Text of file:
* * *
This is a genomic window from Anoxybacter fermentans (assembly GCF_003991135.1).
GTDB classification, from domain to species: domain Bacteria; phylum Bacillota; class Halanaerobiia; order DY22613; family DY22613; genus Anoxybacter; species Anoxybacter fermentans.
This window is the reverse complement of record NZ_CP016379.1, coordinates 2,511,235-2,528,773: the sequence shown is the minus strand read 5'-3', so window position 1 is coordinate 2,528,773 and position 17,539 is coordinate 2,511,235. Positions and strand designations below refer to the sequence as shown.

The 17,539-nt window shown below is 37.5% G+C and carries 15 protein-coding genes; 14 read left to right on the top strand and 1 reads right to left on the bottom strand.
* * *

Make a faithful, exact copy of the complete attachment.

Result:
This is a genomic window from Anoxybacter fermentans (assembly GCF_003991135.1).
GTDB classification, from domain to species: domain Bacteria; phylum Bacillota; class Halanaerobiia; order DY22613; family DY22613; genus Anoxybacter; species Anoxybacter fermentans.
This window is the reverse complement of record NZ_CP016379.1, coordinates 2,511,235-2,528,773: the sequence shown is the minus strand read 5'-3', so window position 1 is coordinate 2,528,773 and position 17,539 is coordinate 2,511,235. Positions and strand designations below refer to the sequence as shown.

The 17,539-nt window shown below is 37.5% G+C and carries 15 protein-coding genes; 14 read left to right on the top strand and 1 reads right to left on the bottom strand.